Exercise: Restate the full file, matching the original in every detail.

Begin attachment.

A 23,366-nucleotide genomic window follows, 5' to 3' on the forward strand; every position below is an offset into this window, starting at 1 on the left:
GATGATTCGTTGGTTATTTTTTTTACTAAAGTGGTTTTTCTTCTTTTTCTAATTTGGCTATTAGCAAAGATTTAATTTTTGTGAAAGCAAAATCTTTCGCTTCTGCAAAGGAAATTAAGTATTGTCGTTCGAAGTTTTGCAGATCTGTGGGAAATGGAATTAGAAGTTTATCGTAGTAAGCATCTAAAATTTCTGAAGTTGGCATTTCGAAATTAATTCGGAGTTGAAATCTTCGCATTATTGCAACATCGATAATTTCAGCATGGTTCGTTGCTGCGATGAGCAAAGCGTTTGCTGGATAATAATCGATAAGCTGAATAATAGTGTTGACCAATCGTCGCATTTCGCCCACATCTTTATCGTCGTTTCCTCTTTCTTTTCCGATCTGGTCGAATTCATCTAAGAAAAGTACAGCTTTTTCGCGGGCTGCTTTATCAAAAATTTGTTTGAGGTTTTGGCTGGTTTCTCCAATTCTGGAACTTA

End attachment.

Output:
A 23,366-nucleotide genomic window follows, 5' to 3' on the forward strand; every position below is an offset into this window, starting at 1 on the left:
GATGATTCGTTGGTTATTTTTTTTACTAAAGTGGTTTTTCTTCTTTTTCTAATTTGGCTATTAGCAAAGATTTAATTTTTGTGAAAGCAAAATCTTTCGCTTCTGCAAAGGAAATTAAGTATTGTCGTTCGAAGTTTTGCAGATCTGTGGGAAATGGAATTAGAAGTTTATCGTAGTAAGCATCTAAAATTTCTGAAGTTGGCATTTCGAAATTAATTCGGAGTTGAAATCTTCGCATTATTGCAACATCGATAATTTCAGCATGGTTCGTTGCTGCGATGAGCAAAGCGTTTGCTGGATAATAATCGATAAGCTGAATAATAGTGTTGACCAATCGTCGCATTTCGCCCACATCTTTATCGTCGTTTCCTCTTTCTTTTCCGATCTGGTCGAATTCATCTAAGAAAAGTACAGCTTTTTCGCGGGCTGCTTTATCAAAAATTTGTTTGAGGTTTTGGCTGGTTTCTCCAATTCTGGAACTTA